And chirps again, and hops along,
To call my notice to its song;
But I work on, nor heed its lay,
Till, in neglect, it flies away.
So birds of peace and hope and love
Come fluttering earthward from above,
To settle on life’s window–sills,
And ease our load of earthly ills;
But we, in traffic’s rush and din
Too deep engaged to let them in,
With deadened heart and sense plod on,
Nor know our loss till they are gone.
And some poets took to the lighter side, as did Lawrence Hall as recently as 2018, in a poem about the Northern Cardinal. The poet projects some exaggerated, human characteristics onto the bird that don’t seem totally unreasonable, that is, considering how admired the bird is for, primarily, it’s beautiful color.
The Cardinal knows that he is a pretty bird
Splendidly attired in feathers bright and gay
He publishes loudly; he will be heard
Among the squawks of mockingbird and jay
He gobbles and scatters husks, rusks, and seeds
In self-indulgent abandonment
He ignores all others in his wants and needs
They’re secular birds; they can take a hint
The Cardinal certainly loves to be seen
At the public feeder in all his pride
Attentive to fashions, and always keen
For the Best Birds to be posed at his side
But then one day
A few remnant feathers, a ripped cardinal’s hat –
He seems to have forgotten the watchful cat.
Recently we posted a striking photo by Heather Wolf, a close up of the Double Breasted Cormorant. We found several interesting poems about this unique bird that dives and skillfully catches fish while under water.
The cormorant seems to be caught in an interesting tradeoff with nature though. While its physical adroitness underwater gives it an advantage in securing food, the composition of its feathers (unable to tread water like a duck) forces it to be vulnerable and unable to fly while it has to sit still for a spell with its wings spread wide open, and dry out its drenched feathers in the sunlight.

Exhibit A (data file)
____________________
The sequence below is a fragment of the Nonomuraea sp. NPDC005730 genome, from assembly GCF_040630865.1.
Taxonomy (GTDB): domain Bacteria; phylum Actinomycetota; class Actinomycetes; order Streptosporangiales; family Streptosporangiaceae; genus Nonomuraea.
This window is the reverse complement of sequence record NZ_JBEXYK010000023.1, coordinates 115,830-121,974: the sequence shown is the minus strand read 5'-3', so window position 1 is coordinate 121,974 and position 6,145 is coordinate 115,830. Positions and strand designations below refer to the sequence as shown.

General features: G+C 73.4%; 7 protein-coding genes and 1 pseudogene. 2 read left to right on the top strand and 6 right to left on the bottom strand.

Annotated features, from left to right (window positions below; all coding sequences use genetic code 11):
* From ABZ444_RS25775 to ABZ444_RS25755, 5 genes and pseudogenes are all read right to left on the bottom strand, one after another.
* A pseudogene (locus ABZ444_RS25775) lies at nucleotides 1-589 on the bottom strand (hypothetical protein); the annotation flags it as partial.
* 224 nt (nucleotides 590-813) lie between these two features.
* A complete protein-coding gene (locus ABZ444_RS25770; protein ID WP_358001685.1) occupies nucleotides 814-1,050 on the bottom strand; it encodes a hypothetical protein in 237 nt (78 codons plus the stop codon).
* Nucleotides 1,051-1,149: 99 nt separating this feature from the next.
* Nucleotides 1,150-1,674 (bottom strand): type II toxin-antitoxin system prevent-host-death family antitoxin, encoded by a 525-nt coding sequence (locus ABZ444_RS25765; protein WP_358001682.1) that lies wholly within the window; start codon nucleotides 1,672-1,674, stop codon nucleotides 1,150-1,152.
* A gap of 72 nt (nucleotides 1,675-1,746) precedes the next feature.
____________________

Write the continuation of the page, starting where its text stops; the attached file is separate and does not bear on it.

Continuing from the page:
One poet was fascinated that the cormorant dove into the polluted Hudson River and actually caught something to eat. So the poem verges on being sort of a light commentary on the polluted river, and in praise of the survival instinct of a diving cormorant. The poet seemed genuinely shocked that something could actually live in the water, and also pleased that the bird found something to eat.
A pair of brown grey
cormorants sit bobbing on
Then ploink they disappear to
The Hudson’s murky hell.
Down in Dante’s numbered
They swim blinded by pollution
In the shadow of towering
To technological evolution.
I could not imagine there being
In a river so deathly still
Til up they popped with puffed
To swallow a tasty kill.
And perhaps a slightly more difficult poem to understand, nevertheless, Amy Clampitt, a well known American poet who was a member of the American Academy of Arts and Letters and the American Academy of Poets, also wrote about the cormorant.
That bony potbellied arrow, wing-pumping along
implacably, with a ramrod’s rigid adherence,
airborne, to the horizontal, discloses talents
one would have never guessed at. Plummeting
waterward, big black feet splayed for a landing
gear, slim head turning and turning, vermilion-
striped, this way and that, with a lightning glance
over the shoulder, the cormorant astounding-
ly, in one sleek involuted arabesque, a vertical
turn on a dime, goes into that inimitable
deep act which unlike the works of Homo Houdini,
is performed for reasons that nothing at all
to do with ego, guilt, ambition or even money.